Campaign Promises

Other/Miscellaneous -> Independent Organizations -> SSA


ItemIndependent Organizations
SSAGrade
IO-73
The Promise: "The SSA's [Social Security Administration's] disability claims backlog has reached a record high of 755,000, up from 311,000 in 2000. The average wait time for an appeals hearing averages 505 days and...can exceed three years...Barack Obama and Joe Biden are committed to streamlining the current application and appeals procedures to reduce the confusion that surrounds these important programs."
When/Where: Obama-Biden Plan: "Empower Americans with Disabilities" dated 09/06/08.
Source: http://www.thearc.org/document.doc?id=3073
Status:In FY2009, the number of claims received by the Social Security Administration (SSA) was about 2.8M. At the end of FY2009, there were 779K claims for disability benefits awaiting hearing before Administrative Law Judges.

For FY2010, the number of initial disability claims rose to 3.1M. The SSA saw a $1B increase in its budget for FY2010, up to $11.4B. This increase should have permitted information technology improvements that could have improved the claims processing turn-around time. This didn't happen. The SSA was also to open eight new hearing offices. This also didn't happen.

It was estimated that with the 5,800 additional personnel the SSA was to hire in FY2010 and increased overtime to handle an escalating workload, the SSA would have been on track to eliminate its claims processing backlog by FY2013. Federal budget cuts have put the brakes on this potential momentum -- the SSA is under a hiring freeze and has no funds for overtime for its current staff.

Now, the backlog of disability cases isn't getting better, but worse. The mounting number of disability claims combined with the ever-expanding backlog is causing some disability applicants to wait nearly four years (over 1,400 days) before their disability benefits can begin. While 270 days is the goal that the SSA aims for, a goal that the President's FY2013 budget proposal claims will be met for disability appeal hearings by 09/13, 316 days is the actual average the SSA was experiencing as of end-CY2012.

There were over 759K disability claims pending at the end of FY2011, down from 842K in FY2010. This number went down slightly to about 750K at the end of FY2012.

The promised streamlining of the disability appeal process has not materialized and probably won't in the face of the country's budget deficit posture. Slight improvements in the number of backlogged cases and the average waiting time before an applicant receives benefits as of early-CY2013 are insufficient to consider this promise as having been fulfilled.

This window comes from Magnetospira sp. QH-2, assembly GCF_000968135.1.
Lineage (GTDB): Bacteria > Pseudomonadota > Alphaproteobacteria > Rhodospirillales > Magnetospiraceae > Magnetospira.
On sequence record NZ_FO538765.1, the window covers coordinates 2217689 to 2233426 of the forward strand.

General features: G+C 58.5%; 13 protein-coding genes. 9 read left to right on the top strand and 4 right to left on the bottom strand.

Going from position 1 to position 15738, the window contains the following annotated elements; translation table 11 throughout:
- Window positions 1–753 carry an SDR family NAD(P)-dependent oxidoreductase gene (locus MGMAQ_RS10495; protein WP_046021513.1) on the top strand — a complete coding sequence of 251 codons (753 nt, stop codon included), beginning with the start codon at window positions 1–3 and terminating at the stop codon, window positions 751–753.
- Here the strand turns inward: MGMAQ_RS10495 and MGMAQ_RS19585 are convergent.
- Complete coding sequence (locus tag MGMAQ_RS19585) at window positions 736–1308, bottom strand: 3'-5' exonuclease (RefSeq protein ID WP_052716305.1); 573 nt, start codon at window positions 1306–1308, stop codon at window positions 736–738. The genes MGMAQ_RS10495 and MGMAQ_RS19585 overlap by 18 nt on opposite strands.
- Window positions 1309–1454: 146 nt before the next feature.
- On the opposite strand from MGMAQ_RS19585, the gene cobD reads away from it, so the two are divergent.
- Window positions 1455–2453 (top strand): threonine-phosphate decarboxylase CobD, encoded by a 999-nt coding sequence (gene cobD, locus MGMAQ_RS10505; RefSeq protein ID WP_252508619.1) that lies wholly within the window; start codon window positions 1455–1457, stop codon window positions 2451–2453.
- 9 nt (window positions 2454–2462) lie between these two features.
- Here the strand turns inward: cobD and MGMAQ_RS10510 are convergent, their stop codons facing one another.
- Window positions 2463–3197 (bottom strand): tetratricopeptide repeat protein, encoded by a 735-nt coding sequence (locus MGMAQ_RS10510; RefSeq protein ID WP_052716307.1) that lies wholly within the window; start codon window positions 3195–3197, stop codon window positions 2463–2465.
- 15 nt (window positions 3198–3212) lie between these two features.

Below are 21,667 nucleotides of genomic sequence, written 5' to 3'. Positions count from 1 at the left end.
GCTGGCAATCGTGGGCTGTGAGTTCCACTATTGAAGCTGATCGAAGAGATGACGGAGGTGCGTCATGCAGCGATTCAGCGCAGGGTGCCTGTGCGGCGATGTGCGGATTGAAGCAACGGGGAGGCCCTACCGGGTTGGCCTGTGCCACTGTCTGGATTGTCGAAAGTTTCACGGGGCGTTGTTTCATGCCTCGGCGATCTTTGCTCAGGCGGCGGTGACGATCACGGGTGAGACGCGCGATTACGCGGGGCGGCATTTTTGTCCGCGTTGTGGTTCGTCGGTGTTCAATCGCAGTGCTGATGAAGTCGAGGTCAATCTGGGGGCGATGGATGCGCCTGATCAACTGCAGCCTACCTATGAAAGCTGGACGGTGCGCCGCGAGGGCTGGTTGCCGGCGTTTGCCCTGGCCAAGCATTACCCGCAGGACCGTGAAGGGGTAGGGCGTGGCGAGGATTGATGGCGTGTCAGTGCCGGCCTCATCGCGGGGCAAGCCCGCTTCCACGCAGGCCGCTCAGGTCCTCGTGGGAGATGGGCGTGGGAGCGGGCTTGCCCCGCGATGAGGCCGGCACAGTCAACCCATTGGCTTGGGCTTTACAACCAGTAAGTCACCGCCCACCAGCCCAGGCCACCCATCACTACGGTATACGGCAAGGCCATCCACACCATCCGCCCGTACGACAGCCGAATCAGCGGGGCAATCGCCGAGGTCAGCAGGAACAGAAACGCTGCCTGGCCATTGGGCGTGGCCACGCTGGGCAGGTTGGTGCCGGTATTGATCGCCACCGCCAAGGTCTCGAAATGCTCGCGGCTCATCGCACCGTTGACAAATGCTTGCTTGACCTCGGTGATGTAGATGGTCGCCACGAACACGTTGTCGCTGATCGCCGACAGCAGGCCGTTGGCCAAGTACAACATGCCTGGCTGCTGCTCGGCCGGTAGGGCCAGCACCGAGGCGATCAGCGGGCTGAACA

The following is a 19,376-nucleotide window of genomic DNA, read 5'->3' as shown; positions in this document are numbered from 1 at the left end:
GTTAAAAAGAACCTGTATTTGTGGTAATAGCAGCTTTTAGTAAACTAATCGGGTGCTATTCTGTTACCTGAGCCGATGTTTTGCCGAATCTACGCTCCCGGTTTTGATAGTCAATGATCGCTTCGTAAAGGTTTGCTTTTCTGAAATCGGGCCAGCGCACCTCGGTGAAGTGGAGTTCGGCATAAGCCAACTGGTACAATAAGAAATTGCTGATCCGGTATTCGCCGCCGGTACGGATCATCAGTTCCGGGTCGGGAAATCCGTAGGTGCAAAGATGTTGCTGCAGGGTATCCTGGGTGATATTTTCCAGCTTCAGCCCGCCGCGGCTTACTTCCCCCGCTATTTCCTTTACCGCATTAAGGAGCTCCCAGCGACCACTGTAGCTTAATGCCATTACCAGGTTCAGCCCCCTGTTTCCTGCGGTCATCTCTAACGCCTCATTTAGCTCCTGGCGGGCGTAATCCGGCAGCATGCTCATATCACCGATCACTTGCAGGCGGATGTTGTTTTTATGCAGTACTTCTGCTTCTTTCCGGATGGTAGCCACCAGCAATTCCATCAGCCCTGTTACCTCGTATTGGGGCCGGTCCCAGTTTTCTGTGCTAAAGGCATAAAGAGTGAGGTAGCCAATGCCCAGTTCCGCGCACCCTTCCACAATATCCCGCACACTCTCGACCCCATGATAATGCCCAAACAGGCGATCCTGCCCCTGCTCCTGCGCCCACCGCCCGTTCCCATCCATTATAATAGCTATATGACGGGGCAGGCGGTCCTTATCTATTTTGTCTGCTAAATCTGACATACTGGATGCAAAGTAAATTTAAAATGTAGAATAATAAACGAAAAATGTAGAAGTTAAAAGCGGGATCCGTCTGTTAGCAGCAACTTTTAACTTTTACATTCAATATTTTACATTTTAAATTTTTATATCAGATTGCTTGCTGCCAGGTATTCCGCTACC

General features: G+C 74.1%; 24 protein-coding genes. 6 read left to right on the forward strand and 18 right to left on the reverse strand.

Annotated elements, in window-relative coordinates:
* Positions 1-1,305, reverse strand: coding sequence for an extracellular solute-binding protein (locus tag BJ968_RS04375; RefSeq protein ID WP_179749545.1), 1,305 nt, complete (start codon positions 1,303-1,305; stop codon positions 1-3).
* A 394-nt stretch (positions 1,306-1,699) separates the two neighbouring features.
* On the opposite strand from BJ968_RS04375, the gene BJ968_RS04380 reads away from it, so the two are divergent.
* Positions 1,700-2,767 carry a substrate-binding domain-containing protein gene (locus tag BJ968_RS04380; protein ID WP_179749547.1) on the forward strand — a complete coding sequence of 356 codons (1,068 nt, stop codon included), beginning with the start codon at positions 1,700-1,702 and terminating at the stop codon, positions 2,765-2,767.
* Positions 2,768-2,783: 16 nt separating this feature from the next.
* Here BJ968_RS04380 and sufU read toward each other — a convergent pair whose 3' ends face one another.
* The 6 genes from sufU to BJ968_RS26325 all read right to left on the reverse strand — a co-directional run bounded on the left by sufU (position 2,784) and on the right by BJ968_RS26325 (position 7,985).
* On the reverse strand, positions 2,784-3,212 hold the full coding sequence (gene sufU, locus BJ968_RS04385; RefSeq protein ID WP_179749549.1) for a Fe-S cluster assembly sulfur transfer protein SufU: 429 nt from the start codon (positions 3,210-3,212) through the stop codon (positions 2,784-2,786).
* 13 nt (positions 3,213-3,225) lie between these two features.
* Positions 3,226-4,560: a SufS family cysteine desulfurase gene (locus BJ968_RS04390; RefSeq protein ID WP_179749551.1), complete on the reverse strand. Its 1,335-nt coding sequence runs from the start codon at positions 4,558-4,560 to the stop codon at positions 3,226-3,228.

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IO-74
The Promise: "...will also ensure that the SSA [Social Security Administration] has the funding it needs to hire judges and staff and to invest in technology to expedite final decisions. Obama supported the $150 million increase in the SSA's budget that was vetoed by President Bush this year. As president, he will continue to work to ensure that the SSA has the resources it needs for hiring and to more effectively process its caseloads."
When/Where: Obama-Biden Plan: "Empower Americans with Disabilities" dated 09/06/08.
Source: http://www.thearc.org/document.doc?id=3073
Status:Based largely upon the President's request, the FY2010 budget for the Social Security Administration (SSA) was $11.4B, a 10% increase over the FY2009 enacted level. This increase was intended to permit the SSA to hire about 5,800 replacement and 1,300 new personnel largely intended to replace the SSA's information technology infrastructure.

In FY2011, reality set in. The SSA was supposed to receive $12.4B but operated on its FY2010 budget of $11.4B. The SSA also lost $200M in funds intended for addressing its claims backlog. Those funds were taken by Congress as part of the stopgap measure to prevent a government shutdown in 03/11.

SSA's plans to open eight new SSA hearing offices have been postponed. There was also a hiring freeze in effect for FY2011 at the SSA and no funds were available for overtime to pay the current staff to accelerate elimination of benefits payments caseload backlogs. FY2012 hiring was limited to positions classified as critical to the SSA.

As of early-CY2013, the SSA does not have the resources it needs for hiring additional personnel and to more effectively process its caseloads. In fact, the SSA acknowledged a loss of 4,000 personnel in FY2011, another 3,000 in FY2012 and expects to lose an additional 2,000 in FY2013 due to budget cuts.

The completion of efforts to develop a Disability Case Processing System (DCPS) and Health Information Technology (Health IT) systems in late-CY2012 to replace up to 54 COBOL-based systems currently used will be a huge step in mitigating caseload backlogs.

Nonetheless, as of early-CY2013, this promise has not been fulfilled.
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